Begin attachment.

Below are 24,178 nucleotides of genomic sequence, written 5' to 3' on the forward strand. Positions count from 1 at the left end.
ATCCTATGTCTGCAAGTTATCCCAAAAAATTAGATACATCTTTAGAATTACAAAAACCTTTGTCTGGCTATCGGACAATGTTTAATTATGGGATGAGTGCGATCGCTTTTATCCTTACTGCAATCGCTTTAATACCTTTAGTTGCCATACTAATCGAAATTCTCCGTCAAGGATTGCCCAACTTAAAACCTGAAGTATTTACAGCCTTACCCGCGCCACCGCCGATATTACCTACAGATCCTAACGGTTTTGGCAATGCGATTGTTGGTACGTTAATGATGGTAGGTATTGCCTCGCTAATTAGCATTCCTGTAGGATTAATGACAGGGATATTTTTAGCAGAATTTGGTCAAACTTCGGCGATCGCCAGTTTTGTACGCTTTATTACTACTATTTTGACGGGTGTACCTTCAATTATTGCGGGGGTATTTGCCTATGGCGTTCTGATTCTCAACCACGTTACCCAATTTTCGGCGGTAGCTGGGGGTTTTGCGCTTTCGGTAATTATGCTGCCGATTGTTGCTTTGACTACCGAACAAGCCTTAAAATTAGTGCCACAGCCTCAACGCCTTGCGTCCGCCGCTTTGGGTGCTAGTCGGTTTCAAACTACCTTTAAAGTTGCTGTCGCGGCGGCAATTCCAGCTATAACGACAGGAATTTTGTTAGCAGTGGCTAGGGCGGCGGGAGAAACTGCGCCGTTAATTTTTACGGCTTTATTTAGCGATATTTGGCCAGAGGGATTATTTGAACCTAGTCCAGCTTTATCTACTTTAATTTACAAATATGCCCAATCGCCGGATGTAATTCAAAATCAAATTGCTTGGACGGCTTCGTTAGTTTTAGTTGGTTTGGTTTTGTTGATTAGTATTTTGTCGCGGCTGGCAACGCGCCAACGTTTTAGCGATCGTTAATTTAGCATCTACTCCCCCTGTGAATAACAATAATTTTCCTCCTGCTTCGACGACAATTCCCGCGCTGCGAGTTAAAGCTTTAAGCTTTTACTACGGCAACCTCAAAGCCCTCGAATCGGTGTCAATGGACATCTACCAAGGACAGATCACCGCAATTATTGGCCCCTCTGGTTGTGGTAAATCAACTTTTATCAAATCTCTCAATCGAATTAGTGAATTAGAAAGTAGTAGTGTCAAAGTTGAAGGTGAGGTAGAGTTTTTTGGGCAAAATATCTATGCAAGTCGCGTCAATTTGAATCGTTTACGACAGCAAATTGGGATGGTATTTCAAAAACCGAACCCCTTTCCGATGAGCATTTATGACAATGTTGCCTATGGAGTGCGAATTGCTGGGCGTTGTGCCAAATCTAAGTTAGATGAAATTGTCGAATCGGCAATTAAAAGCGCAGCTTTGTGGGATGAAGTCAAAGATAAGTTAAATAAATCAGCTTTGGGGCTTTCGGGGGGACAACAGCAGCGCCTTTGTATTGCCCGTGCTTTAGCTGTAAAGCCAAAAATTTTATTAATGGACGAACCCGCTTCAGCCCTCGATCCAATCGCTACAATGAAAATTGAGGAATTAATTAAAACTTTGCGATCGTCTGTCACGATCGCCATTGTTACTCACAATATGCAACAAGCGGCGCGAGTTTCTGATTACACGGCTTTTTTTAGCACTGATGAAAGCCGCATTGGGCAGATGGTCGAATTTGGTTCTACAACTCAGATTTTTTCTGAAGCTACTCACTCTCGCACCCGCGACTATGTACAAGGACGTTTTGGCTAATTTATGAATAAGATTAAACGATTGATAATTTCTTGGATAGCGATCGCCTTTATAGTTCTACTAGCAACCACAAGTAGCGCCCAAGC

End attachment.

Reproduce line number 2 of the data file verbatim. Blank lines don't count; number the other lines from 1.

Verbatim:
ATCCTATGTCTGCAAGTTATCCCAAAAAATTAGATACATCTTTAGAATTACAAAAACCTTTGTCTGGCTATCGGACAATGTTTAATTATGGGATGAGTGCGATCGCTTTTATCCTTACTGCAATCGCTTTAATACCTTTAGTTGCCATACTAATCGAAATTCTCCGTCAAGGATTGCCCAACTTAAAACCTGAAGTATTTACAGCCTTACCCGCGCCACCGCCGATATTACCTACAGATCCTAACGGTTTTGGCAATGCGATTGTTGGTACGTTAATGATGGTAGGTATTGCCTCGCTAATTAGCATTCCTGTAGGATTAATGACAGGGATATTTTTAGCAGAATTTGGTCAAACTTCGGCGATCGCCAGTTTTGTACGCTTTATTACTACTATTTTGACGGGTGTACCTTCAATTATTGCGGGGGTATTTGCCTATGGCGTTCTGATTCTCAACCACGTTACCCAATTTTCGGCGGTAGCTGGGGGTTTTGCGCTTTCGGTAATTATGCTGCCGATTGTTGCTTTGACTACCGAACAAGCCTTAAAATTAGTGCCACAGCCTCAACGCCTTGCGTCCGCCGCTTTGGGTGCTAGTCGGTTTCAAACTACCTTTAAAGTTGCTGTCGCGGCGGCAATTCCAGCTATAACGACAGGAATTTTGTTAGCAGTGGCTAGGGCGGCGGGAGAAACTGCGCCGTTAATTTTTACGGCTTTATTTAGCGATATTTGGCCAGAGGGATTATTTGAACCTAGTCCAGCTTTATCTACTTTAATTTACAAATATGCCCAATCGCCGGATGTAATTCAAAATCAAATTGCTTGGACGGCTTCGTTAGTTTTAGTTGGTTTGGTTTTGTTGATTAGTATTTTGTCGCGGCTGGCAACGCGCCAACGTTTTAGCGATCGTTAATTTAGCATCTACTCCCCCTGTGAATAACAATAATTTTCCTCCTGCTTCGACGACAATTCCCGCGCTGCGAGTTAAAGCTTTAAGCTTTTACTACGGCAACCTCAAAGCCCTCGAATCGGTGTCAATGGACATCTACCAAGGACAGATCACCGCAATTATTGGCCCCTCTGGTTGTGGTAAATCAACTTTTATCAAATCTCTCAATCGAATTAGTGAATTAGAAAGTAGTAGTGTCAAAGTTGAAGGTGAGGTAGAGTTTTTTGGGCAAAATATCTATGCAAGTCGCGTCAATTTGAATCGTTTACGACAGCAAATTGGGATGGTATTTCAAAAACCGAACCCCTTTCCGATGAGCATTTATGACAATGTTGCCTATGGAGTGCGAATTGCTGGGCGTTGTGCCAAATCTAAGTTAGATGAAATTGTCGAATCGGCAATTAAAAGCGCAGCTTTGTGGGATGAAGTCAAAGATAAGTTAAATAAATCAGCTTTGGGGCTTTCGGGGGGACAACAGCAGCGCCTTTGTATTGCCCGTGCTTTAGCTGTAAAGCCAAAAATTTTATTAATGGACGAACCCGCTTCAGCCCTCGATCCAATCGCTACAATGAAAATTGAGGAATTAATTAAAACTTTGCGATCGTCTGTCACGATCGCCATTGTTACTCACAATATGCAACAAGCGGCGCGAGTTTCTGATTACACGGCTTTTTTTAGCACTGATGAAAGCCGCATTGGGCAGATGGTCGAATTTGGTTCTACAACTCAGATTTTTTCTGAAGCTACTCACTCTCGCACCCGCGACTATGTACAAGGACGTTTTGGCTAATTTATGAATAAGATTAAACGATTGATAATTTCTTGGATAGCGATCGCCTTTATAGTTCTACTAGCAACCACAAGTAGCGCCCAAGC